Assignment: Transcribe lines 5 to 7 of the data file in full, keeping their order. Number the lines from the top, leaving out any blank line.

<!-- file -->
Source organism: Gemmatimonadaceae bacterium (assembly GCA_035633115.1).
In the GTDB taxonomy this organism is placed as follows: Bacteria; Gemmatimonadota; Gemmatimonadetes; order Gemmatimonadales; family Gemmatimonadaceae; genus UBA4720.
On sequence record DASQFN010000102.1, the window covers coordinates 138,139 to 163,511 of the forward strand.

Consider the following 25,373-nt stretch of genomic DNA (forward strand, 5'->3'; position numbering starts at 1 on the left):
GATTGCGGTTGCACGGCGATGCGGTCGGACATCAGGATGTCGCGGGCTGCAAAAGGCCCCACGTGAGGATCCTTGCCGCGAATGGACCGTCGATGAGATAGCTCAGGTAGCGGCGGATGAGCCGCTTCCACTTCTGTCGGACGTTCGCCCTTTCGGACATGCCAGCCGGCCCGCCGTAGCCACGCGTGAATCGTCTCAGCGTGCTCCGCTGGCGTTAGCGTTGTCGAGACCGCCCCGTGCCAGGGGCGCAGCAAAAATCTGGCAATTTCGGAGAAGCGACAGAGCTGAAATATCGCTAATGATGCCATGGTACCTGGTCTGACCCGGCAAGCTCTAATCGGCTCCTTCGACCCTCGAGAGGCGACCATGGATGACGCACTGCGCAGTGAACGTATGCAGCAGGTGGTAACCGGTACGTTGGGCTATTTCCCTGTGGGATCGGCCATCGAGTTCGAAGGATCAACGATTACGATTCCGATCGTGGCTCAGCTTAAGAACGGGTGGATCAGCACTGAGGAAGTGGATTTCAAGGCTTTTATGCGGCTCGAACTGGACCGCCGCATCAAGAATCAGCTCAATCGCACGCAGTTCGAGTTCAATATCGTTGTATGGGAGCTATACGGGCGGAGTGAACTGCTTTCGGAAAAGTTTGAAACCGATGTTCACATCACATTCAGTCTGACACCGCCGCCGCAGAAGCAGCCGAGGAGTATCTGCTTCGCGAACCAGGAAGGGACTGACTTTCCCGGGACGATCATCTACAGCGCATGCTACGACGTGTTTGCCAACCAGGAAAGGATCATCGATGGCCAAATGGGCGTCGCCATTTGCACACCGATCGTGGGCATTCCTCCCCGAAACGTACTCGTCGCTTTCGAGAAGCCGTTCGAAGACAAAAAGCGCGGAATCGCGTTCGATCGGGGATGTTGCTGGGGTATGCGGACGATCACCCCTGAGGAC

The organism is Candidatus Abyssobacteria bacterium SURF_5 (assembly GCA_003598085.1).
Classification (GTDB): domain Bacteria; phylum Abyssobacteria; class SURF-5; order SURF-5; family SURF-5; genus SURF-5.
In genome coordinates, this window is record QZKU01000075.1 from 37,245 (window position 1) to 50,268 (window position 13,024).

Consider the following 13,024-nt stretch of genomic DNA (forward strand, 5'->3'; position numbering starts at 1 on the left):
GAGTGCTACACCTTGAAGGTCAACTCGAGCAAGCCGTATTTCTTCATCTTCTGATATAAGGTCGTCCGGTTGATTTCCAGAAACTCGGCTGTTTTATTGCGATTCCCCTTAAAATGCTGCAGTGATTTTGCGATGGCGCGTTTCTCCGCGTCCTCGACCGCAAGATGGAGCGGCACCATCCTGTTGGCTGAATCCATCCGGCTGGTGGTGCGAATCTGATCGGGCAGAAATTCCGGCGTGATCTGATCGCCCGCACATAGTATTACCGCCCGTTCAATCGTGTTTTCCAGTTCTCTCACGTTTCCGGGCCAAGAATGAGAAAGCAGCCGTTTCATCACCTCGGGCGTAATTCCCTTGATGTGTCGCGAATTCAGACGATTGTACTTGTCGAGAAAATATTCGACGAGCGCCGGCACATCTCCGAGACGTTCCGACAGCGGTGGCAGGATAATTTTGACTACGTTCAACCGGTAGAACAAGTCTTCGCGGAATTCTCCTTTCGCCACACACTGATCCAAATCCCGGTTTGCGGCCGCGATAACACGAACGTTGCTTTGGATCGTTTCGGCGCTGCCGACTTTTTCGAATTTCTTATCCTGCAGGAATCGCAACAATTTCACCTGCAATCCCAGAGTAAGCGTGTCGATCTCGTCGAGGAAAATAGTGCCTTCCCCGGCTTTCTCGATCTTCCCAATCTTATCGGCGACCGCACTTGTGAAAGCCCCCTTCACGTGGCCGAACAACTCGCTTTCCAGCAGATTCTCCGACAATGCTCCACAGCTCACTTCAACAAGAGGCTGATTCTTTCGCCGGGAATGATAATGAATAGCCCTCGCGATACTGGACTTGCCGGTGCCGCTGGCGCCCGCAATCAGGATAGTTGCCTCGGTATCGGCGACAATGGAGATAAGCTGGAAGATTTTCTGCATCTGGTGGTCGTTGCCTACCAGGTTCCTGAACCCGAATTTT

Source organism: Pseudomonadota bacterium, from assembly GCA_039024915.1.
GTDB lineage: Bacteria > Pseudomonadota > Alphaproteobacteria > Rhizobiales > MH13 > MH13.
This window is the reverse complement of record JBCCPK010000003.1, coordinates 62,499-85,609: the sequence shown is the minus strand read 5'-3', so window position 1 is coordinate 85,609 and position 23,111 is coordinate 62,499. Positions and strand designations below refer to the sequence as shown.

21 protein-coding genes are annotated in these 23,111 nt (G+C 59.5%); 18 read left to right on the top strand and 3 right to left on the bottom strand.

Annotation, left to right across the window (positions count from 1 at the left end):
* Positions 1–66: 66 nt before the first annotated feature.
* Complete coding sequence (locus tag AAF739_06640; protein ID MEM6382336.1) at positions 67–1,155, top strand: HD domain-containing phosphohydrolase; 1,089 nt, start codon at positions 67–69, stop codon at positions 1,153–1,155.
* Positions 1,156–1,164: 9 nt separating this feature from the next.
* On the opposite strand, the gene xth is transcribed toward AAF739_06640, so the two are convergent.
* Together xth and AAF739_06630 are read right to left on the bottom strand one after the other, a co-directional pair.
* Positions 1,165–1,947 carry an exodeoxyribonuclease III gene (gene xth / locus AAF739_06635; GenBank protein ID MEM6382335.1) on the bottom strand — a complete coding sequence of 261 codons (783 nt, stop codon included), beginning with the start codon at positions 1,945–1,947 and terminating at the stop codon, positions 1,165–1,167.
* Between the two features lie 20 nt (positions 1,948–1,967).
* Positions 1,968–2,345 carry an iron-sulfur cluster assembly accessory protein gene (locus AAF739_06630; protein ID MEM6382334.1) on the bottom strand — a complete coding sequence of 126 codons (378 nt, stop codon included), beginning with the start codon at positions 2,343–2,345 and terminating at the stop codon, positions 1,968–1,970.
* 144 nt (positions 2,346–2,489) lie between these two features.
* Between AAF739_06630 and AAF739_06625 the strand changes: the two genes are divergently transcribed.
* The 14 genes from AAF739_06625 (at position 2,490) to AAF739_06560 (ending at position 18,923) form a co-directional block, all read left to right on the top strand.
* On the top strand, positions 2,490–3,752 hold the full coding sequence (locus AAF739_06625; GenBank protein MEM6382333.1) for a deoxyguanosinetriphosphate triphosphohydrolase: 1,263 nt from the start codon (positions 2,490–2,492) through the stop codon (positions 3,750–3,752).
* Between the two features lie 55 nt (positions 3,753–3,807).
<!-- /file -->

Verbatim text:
GATTGCGGTTGCACGGCGATGCGGTCGGACATCAGGATGTCGCGGGCTGCAAAAGGCCCCACGTGAGGATCCTTGCCGCGAATGGACCGTCGATGAGATAGCTCAGGTAGCGGCGGATGAGCCGCTTCCACTTCTGTCGGACGTTCGCCCTTTCGGACATGCCAGCCGGCCCGCCGTAGCCACGCGTGAATCGTCTCAGCGTGCTCCGCTGGCGTTAGCGTTGTCGAGACCGCCCCGTGCCAGGGGCGCAGCAAAAATCTGGCAATTTCGGAGAAGCGACAGAGCTGAAATATCGCTAATGATGCCATGGTACCTGGTCTGACCCGGCAAGCTCTAATCGGCTCCTTCGACCCTCGAGAGGCGACCATGGATGACGCACTGCGCAGTGAACGTATGCAGCAGGTGGTAACCGGTACGTTGGGCTATTTCCCTGTGGGATCGGCCATCGAGTTCGAAGGATCAACGATTACGATTCCGATCGTGGCTCAGCTTAAGAACGGGTGGATCAGCACTGAGGAAGTGGATTTCAAGGCTTTTATGCGGCTCGAACTGGACCGCCGCATCAAGAATCAGCTCAATCGCACGCAGTTCGAGTTCAATATCGTTGTATGGGAGCTATACGGGCGGAGTGAACTGCTTTCGGAAAAGTTTGAAACCGATGTTCACATCACATTCAGTCTGACACCGCCGCCGCAGAAGCAGCCGAGGAGTATCTGCTTCGCGAACCAGGAAGGGACTGACTTTCCCGGGACGATCATCTACAGCGCATGCTACGACGTGTTTGCCAACCAGGAAAGGATCATCGATGGCCAAATGGGCGTCGCCATTTGCACACCGATCGTGGGCATTCCTCCCCGAAACGTACTCGTCGCTTTCGAGAAGCCGTTCGAAGACAAAAAGCGCGGAATCGCGTTCGATCGGGGATGTTGCTGGGGTATGCGGACGATCACCCCTGAGGAC

The organism is Candidatus Abyssobacteria bacterium SURF_5 (assembly GCA_003598085.1).
Classification (GTDB): domain Bacteria; phylum Abyssobacteria; class SURF-5; order SURF-5; family SURF-5; genus SURF-5.